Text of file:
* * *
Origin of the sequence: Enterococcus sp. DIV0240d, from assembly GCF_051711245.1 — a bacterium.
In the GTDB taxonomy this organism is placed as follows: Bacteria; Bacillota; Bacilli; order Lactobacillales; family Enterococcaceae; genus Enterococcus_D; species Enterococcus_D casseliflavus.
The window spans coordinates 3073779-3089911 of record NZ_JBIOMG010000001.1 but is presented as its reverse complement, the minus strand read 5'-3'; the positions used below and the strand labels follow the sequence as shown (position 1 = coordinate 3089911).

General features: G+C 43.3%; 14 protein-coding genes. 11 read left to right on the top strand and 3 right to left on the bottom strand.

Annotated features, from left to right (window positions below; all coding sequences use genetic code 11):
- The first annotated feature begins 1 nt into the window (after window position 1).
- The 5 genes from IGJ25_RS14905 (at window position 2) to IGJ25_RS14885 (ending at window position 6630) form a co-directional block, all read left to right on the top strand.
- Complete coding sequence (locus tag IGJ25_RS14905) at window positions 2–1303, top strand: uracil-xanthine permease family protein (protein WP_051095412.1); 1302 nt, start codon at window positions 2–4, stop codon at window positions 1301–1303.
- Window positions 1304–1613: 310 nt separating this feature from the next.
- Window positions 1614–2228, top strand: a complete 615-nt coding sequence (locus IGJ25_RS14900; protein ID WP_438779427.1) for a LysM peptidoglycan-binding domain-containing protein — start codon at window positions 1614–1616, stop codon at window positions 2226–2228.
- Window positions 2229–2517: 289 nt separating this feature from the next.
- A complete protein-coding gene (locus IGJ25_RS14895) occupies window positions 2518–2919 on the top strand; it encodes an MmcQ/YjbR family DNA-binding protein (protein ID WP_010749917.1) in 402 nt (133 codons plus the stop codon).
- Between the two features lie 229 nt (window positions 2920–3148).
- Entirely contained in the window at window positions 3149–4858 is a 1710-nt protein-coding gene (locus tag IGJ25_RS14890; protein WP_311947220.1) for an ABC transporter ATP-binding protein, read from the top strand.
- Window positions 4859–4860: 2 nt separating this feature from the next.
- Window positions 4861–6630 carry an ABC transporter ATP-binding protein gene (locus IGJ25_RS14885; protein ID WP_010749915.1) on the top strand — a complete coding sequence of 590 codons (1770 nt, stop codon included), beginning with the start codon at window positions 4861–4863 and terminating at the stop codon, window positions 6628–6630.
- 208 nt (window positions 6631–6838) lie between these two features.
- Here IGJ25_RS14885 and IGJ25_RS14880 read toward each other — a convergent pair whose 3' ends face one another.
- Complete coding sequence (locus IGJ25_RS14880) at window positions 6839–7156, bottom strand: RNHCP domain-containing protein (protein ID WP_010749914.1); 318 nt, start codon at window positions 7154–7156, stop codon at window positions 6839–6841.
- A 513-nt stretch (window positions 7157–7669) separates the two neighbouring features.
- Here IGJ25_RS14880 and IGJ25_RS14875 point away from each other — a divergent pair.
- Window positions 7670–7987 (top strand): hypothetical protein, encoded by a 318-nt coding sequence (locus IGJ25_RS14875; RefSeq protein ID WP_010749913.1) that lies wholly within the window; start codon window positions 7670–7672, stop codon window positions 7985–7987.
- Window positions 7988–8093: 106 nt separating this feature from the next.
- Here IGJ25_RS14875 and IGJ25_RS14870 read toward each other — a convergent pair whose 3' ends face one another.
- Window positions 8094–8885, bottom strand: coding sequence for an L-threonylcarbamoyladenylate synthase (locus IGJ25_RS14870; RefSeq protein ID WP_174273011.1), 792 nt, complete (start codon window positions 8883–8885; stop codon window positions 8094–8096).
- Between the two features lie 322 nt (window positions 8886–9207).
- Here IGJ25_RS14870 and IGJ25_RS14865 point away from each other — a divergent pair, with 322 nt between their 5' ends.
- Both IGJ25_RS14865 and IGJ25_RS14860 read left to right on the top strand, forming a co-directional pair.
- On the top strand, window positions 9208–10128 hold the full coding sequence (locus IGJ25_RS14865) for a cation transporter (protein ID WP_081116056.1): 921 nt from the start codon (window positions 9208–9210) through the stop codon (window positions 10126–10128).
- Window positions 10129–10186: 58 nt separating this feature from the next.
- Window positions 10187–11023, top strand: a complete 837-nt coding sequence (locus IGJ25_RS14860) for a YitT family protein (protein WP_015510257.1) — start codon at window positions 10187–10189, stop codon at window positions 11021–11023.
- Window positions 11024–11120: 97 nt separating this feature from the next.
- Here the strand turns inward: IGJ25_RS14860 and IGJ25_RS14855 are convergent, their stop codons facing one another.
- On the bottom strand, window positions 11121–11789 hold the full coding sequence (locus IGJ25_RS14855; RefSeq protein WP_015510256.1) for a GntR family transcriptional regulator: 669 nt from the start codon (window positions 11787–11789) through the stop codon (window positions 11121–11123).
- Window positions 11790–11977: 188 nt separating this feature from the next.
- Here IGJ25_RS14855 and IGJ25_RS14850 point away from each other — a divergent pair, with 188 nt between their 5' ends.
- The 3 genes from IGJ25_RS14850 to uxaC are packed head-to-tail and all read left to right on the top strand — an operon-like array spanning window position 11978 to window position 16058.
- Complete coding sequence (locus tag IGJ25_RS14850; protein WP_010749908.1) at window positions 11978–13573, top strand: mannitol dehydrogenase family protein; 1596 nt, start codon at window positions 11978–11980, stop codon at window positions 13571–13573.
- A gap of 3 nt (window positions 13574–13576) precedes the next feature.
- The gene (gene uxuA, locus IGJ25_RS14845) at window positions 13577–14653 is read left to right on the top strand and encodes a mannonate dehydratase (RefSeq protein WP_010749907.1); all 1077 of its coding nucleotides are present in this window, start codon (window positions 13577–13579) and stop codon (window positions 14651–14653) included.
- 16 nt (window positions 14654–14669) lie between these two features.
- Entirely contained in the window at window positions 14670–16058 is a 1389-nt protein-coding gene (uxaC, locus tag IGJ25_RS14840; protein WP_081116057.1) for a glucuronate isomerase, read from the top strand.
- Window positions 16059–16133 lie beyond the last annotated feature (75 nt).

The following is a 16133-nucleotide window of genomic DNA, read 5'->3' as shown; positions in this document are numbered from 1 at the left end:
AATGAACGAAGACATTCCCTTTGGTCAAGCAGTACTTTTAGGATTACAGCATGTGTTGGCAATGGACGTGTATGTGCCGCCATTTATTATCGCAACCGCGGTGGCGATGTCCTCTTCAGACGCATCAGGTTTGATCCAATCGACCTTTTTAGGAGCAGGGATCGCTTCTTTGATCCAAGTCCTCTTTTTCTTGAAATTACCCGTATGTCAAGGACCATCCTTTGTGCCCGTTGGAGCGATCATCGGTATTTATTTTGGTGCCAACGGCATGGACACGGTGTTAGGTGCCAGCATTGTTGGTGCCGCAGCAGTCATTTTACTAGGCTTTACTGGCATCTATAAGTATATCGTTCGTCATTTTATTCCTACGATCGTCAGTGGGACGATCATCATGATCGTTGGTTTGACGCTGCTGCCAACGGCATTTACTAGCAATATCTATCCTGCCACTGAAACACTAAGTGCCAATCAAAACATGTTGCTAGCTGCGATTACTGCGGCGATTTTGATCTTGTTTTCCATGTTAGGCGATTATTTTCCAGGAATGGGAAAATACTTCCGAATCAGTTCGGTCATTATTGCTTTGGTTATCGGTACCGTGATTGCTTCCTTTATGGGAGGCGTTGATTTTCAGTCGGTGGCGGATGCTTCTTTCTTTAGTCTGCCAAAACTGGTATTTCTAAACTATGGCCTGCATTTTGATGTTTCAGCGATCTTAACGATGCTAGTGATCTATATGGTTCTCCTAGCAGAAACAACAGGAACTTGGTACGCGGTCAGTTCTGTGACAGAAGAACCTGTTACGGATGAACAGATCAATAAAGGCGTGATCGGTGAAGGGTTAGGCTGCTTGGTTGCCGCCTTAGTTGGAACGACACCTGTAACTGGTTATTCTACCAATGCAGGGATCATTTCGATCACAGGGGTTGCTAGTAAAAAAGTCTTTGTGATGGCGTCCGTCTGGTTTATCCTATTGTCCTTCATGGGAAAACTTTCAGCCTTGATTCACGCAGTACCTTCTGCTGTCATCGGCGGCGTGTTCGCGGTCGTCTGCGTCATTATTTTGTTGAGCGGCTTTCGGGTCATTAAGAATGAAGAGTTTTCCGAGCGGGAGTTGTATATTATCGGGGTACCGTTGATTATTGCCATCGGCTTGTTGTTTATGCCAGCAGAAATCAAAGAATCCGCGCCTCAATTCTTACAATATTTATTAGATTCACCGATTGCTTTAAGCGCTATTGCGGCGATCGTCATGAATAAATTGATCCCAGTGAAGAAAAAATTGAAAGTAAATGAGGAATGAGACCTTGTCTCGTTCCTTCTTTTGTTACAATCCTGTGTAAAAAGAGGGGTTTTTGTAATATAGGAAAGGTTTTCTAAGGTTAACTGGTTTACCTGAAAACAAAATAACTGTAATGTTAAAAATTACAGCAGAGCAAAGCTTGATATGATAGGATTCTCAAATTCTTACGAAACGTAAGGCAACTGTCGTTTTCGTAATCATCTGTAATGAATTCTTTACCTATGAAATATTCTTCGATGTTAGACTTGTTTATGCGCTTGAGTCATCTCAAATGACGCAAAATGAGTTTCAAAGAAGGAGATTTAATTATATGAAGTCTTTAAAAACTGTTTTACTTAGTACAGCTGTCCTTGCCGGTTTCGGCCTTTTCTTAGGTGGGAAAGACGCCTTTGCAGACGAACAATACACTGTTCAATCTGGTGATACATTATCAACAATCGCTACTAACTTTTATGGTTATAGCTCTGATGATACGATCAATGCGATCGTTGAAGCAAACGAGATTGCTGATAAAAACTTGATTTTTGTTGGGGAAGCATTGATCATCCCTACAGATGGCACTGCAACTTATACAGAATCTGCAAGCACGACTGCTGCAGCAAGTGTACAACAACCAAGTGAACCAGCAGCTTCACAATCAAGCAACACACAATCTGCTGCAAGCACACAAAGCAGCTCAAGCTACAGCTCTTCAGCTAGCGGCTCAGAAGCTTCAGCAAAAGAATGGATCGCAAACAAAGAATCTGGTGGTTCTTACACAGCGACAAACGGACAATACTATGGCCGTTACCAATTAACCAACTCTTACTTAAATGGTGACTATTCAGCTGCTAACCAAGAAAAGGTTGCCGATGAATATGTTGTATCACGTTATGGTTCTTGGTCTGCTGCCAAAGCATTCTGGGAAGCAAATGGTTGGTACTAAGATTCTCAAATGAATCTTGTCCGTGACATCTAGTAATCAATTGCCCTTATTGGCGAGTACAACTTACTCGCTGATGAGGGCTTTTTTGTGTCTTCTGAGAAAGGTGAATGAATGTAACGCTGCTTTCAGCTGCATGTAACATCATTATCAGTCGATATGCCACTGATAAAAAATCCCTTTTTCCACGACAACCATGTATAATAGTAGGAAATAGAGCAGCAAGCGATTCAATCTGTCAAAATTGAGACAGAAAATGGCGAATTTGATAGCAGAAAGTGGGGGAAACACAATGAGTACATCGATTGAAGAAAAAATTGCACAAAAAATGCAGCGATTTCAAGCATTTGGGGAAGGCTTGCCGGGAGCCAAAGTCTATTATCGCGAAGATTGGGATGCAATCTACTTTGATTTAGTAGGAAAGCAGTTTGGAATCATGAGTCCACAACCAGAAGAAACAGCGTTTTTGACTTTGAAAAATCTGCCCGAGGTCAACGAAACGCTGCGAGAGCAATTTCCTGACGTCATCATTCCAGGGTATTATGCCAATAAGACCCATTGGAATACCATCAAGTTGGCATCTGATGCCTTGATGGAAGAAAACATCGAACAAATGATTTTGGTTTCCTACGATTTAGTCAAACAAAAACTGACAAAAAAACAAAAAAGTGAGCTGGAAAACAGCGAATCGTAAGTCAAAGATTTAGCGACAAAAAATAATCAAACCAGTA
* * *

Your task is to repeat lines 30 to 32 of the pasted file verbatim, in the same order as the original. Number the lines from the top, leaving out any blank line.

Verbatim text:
- Window positions 10129–10186: 58 nt separating this feature from the next.
- Window positions 10187–11023, top strand: a complete 837-nt coding sequence (locus IGJ25_RS14860) for a YitT family protein (protein WP_015510257.1) — start codon at window positions 10187–10189, stop codon at window positions 11021–11023.
- Window positions 11024–11120: 97 nt separating this feature from the next.